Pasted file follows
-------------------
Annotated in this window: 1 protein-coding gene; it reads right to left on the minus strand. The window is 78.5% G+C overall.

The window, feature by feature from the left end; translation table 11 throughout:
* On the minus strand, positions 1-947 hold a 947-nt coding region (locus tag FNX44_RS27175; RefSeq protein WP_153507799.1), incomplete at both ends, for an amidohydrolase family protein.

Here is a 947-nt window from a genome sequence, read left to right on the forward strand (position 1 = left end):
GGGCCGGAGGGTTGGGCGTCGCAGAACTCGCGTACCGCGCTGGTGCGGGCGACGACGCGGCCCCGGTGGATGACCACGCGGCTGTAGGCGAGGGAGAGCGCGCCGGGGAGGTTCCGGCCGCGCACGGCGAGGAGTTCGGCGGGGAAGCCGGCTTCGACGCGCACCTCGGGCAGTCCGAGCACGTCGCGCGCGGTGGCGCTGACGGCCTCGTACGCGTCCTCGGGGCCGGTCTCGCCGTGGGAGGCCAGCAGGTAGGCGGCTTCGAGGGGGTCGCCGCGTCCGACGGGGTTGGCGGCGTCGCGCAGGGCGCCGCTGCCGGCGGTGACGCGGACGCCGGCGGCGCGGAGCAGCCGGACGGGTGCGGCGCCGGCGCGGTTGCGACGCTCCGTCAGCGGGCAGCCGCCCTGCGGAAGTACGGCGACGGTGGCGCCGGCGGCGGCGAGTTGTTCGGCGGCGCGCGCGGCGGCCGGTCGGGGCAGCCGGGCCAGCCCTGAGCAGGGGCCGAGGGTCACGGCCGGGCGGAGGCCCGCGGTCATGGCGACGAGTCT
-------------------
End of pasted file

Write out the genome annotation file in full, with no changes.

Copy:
Annotated in this window: 1 protein-coding gene; it reads right to left on the minus strand. The window is 78.5% G+C overall.

The window, feature by feature from the left end; translation table 11 throughout:
* On the minus strand, positions 1-947 hold a 947-nt coding region (locus tag FNX44_RS27175; RefSeq protein WP_153507799.1), incomplete at both ends, for an amidohydrolase family protein.

Here is a 947-nt window from a genome sequence, read left to right on the forward strand (position 1 = left end):
GGGCCGGAGGGTTGGGCGTCGCAGAACTCGCGTACCGCGCTGGTGCGGGCGACGACGCGGCCCCGGTGGATGACCACGCGGCTGTAGGCGAGGGAGAGCGCGCCGGGGAGGTTCCGGCCGCGCACGGCGAGGAGTTCGGCGGGGAAGCCGGCTTCGACGCGCACCTCGGGCAGTCCGAGCACGTCGCGCGCGGTGGCGCTGACGGCCTCGTACGCGTCCTCGGGGCCGGTCTCGCCGTGGGAGGCCAGCAGGTAGGCGGCTTCGAGGGGGTCGCCGCGTCCGACGGGGTTGGCGGCGTCGCGCAGGGCGCCGCTGCCGGCGGTGACGCGGACGCCGGCGGCGCGGAGCAGCCGGACGGGTGCGGCGCCGGCGCGGTTGCGACGCTCCGTCAGCGGGCAGCCGCCCTGCGGAAGTACGGCGACGGTGGCGCCGGCGGCGGCGAGTTGTTCGGCGGCGCGCGCGGCGGCCGGTCGGGGCAGCCGGGCCAGCCCTGAGCAGGGGCCGAGGGTCACGGCCGGGCGGAGGCCCGCGGTCATGGCGACGAGTCT